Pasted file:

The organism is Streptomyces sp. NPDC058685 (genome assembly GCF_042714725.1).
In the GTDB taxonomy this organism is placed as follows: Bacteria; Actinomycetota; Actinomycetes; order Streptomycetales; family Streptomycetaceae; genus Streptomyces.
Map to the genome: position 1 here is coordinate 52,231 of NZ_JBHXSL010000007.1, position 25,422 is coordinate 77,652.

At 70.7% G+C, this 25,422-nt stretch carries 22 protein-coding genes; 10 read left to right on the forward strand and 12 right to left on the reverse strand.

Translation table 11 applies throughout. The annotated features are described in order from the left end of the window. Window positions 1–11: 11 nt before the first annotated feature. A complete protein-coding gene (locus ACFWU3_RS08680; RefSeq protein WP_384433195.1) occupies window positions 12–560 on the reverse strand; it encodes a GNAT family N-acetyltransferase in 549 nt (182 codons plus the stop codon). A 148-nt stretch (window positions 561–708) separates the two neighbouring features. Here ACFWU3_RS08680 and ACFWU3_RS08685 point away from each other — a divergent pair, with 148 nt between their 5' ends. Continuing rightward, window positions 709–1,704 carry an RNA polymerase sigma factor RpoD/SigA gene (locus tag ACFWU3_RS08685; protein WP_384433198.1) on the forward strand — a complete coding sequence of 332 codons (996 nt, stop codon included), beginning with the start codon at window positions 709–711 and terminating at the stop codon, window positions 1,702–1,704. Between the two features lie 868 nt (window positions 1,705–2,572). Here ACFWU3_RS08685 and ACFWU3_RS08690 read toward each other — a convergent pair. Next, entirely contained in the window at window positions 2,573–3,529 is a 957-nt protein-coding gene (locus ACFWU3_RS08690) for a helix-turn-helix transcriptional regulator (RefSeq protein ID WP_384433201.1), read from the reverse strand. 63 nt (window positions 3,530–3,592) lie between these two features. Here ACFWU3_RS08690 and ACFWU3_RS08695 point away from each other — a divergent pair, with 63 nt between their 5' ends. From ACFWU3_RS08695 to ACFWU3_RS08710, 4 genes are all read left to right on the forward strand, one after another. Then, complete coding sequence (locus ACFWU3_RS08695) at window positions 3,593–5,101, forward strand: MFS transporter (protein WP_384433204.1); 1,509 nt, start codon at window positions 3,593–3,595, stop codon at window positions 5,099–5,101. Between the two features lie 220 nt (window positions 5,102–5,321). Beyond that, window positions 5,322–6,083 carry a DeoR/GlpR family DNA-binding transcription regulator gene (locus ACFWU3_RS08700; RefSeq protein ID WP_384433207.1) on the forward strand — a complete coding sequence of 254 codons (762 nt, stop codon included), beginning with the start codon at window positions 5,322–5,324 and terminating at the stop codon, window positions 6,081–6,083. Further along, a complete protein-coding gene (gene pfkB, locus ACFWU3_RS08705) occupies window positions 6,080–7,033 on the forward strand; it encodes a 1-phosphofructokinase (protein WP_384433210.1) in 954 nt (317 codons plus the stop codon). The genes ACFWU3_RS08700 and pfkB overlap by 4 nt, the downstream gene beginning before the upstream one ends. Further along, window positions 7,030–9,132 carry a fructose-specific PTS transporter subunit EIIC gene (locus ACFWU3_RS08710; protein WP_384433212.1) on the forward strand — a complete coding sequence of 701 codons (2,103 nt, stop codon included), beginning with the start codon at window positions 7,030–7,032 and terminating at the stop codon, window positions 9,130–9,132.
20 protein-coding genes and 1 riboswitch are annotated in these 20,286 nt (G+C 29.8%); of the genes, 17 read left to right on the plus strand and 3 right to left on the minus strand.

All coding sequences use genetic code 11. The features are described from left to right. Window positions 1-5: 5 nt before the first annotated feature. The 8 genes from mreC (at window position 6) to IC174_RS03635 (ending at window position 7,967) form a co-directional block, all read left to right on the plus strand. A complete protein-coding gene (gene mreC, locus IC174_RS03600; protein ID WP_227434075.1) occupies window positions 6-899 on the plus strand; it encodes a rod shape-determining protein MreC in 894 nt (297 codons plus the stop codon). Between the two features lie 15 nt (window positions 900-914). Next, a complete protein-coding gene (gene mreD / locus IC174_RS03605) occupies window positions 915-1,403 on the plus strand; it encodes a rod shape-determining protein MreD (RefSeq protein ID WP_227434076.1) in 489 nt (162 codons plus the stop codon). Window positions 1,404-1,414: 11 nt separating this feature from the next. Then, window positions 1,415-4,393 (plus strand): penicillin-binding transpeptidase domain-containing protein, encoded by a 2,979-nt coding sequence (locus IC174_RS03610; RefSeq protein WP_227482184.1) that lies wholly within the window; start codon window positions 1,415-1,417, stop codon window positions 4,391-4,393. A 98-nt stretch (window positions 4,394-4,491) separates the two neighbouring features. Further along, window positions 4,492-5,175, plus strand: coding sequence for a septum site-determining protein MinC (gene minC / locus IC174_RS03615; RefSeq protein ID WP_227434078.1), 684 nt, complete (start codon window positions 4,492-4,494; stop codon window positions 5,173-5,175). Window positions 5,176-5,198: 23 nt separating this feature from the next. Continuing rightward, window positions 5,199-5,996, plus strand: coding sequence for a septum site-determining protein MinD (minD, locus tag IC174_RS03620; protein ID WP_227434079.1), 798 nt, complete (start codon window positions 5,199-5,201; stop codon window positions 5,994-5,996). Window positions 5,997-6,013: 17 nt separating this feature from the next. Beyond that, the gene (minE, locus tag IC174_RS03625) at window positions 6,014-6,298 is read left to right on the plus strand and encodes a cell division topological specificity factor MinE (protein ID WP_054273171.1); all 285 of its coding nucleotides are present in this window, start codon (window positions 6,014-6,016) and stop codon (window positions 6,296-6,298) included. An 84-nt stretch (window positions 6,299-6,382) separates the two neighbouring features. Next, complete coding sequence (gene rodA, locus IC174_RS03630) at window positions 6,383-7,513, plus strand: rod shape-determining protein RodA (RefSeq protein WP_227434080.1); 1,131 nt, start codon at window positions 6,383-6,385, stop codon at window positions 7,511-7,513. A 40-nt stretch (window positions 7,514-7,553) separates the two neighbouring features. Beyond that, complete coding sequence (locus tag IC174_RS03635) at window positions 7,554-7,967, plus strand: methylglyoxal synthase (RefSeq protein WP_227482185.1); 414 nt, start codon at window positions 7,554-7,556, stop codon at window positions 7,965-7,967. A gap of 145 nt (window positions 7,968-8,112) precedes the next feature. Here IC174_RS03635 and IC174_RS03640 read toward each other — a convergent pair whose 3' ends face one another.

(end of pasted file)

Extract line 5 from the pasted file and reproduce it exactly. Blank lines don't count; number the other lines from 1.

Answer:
Translation table 11 applies throughout. The annotated features are described in order from the left end of the window. Window positions 1–11: 11 nt before the first annotated feature. A complete protein-coding gene (locus ACFWU3_RS08680; RefSeq protein WP_384433195.1) occupies window positions 12–560 on the reverse strand; it encodes a GNAT family N-acetyltransferase in 549 nt (182 codons plus the stop codon). A 148-nt stretch (window positions 561–708) separates the two neighbouring features. Here ACFWU3_RS08680 and ACFWU3_RS08685 point away from each other — a divergent pair, with 148 nt between their 5' ends. Continuing rightward, window positions 709–1,704 carry an RNA polymerase sigma factor RpoD/SigA gene (locus tag ACFWU3_RS08685; protein WP_384433198.1) on the forward strand — a complete coding sequence of 332 codons (996 nt, stop codon included), beginning with the start codon at window positions 709–711 and terminating at the stop codon, window positions 1,702–1,704. Between the two features lie 868 nt (window positions 1,705–2,572). Here ACFWU3_RS08685 and ACFWU3_RS08690 read toward each other — a convergent pair. Next, entirely contained in the window at window positions 2,573–3,529 is a 957-nt protein-coding gene (locus ACFWU3_RS08690) for a helix-turn-helix transcriptional regulator (RefSeq protein ID WP_384433201.1), read from the reverse strand. 63 nt (window positions 3,530–3,592) lie between these two features. Here ACFWU3_RS08690 and ACFWU3_RS08695 point away from each other — a divergent pair, with 63 nt between their 5' ends. From ACFWU3_RS08695 to ACFWU3_RS08710, 4 genes are all read left to right on the forward strand, one after another. Then, complete coding sequence (locus ACFWU3_RS08695) at window positions 3,593–5,101, forward strand: MFS transporter (protein WP_384433204.1); 1,509 nt, start codon at window positions 3,593–3,595, stop codon at window positions 5,099–5,101. Between the two features lie 220 nt (window positions 5,102–5,321). Beyond that, window positions 5,322–6,083 carry a DeoR/GlpR family DNA-binding transcription regulator gene (locus ACFWU3_RS08700; RefSeq protein ID WP_384433207.1) on the forward strand — a complete coding sequence of 254 codons (762 nt, stop codon included), beginning with the start codon at window positions 5,322–5,324 and terminating at the stop codon, window positions 6,081–6,083. Further along, a complete protein-coding gene (gene pfkB, locus ACFWU3_RS08705) occupies window positions 6,080–7,033 on the forward strand; it encodes a 1-phosphofructokinase (protein WP_384433210.1) in 954 nt (317 codons plus the stop codon). The genes ACFWU3_RS08700 and pfkB overlap by 4 nt, the downstream gene beginning before the upstream one ends. Further along, window positions 7,030–9,132 carry a fructose-specific PTS transporter subunit EIIC gene (locus ACFWU3_RS08710; protein WP_384433212.1) on the forward strand — a complete coding sequence of 701 codons (2,103 nt, stop codon included), beginning with the start codon at window positions 7,030–7,032 and terminating at the stop codon, window positions 9,130–9,132.